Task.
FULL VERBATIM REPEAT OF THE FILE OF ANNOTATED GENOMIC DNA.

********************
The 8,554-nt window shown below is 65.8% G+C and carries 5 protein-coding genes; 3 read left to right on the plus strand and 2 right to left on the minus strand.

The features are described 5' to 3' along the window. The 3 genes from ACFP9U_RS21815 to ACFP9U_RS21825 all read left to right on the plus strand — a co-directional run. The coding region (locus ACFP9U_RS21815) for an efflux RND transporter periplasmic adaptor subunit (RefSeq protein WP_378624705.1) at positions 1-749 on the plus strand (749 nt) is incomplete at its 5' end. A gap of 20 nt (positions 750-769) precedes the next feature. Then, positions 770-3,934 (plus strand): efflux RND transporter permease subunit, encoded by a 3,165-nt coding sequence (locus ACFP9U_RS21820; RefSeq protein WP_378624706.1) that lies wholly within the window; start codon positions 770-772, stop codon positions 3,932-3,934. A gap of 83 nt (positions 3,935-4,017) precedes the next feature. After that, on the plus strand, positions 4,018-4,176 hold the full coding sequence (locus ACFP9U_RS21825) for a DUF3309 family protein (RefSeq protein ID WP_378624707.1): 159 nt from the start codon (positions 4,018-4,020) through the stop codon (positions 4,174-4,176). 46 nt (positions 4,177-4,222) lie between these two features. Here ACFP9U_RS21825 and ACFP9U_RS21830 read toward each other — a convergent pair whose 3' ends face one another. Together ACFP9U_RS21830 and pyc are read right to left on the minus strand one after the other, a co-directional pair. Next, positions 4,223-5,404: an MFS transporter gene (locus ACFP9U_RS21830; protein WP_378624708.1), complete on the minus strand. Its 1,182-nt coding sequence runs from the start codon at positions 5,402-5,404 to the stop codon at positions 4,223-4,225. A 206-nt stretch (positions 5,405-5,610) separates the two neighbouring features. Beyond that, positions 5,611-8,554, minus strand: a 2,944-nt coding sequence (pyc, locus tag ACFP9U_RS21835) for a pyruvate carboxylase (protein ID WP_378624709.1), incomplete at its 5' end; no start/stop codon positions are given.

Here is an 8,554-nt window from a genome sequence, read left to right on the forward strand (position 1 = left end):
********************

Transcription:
The 8,554-nt window shown below is 65.8% G+C and carries 5 protein-coding genes; 3 read left to right on the plus strand and 2 right to left on the minus strand.

The features are described 5' to 3' along the window. The 3 genes from ACFP9U_RS21815 to ACFP9U_RS21825 all read left to right on the plus strand — a co-directional run. The coding region (locus ACFP9U_RS21815) for an efflux RND transporter periplasmic adaptor subunit (RefSeq protein WP_378624705.1) at positions 1-749 on the plus strand (749 nt) is incomplete at its 5' end. A gap of 20 nt (positions 750-769) precedes the next feature. Then, positions 770-3,934 (plus strand): efflux RND transporter permease subunit, encoded by a 3,165-nt coding sequence (locus ACFP9U_RS21820; RefSeq protein WP_378624706.1) that lies wholly within the window; start codon positions 770-772, stop codon positions 3,932-3,934. A gap of 83 nt (positions 3,935-4,017) precedes the next feature. After that, on the plus strand, positions 4,018-4,176 hold the full coding sequence (locus ACFP9U_RS21825) for a DUF3309 family protein (RefSeq protein ID WP_378624707.1): 159 nt from the start codon (positions 4,018-4,020) through the stop codon (positions 4,174-4,176). 46 nt (positions 4,177-4,222) lie between these two features. Here ACFP9U_RS21825 and ACFP9U_RS21830 read toward each other — a convergent pair whose 3' ends face one another. Together ACFP9U_RS21830 and pyc are read right to left on the minus strand one after the other, a co-directional pair. Next, positions 4,223-5,404: an MFS transporter gene (locus ACFP9U_RS21830; protein WP_378624708.1), complete on the minus strand. Its 1,182-nt coding sequence runs from the start codon at positions 5,402-5,404 to the stop codon at positions 4,223-4,225. A 206-nt stretch (positions 5,405-5,610) separates the two neighbouring features. Beyond that, positions 5,611-8,554, minus strand: a 2,944-nt coding sequence (pyc, locus tag ACFP9U_RS21835) for a pyruvate carboxylase (protein ID WP_378624709.1), incomplete at its 5' end; no start/stop codon positions are given.

Here is an 8,554-nt window from a genome sequence, read left to right on the forward strand (position 1 = left end):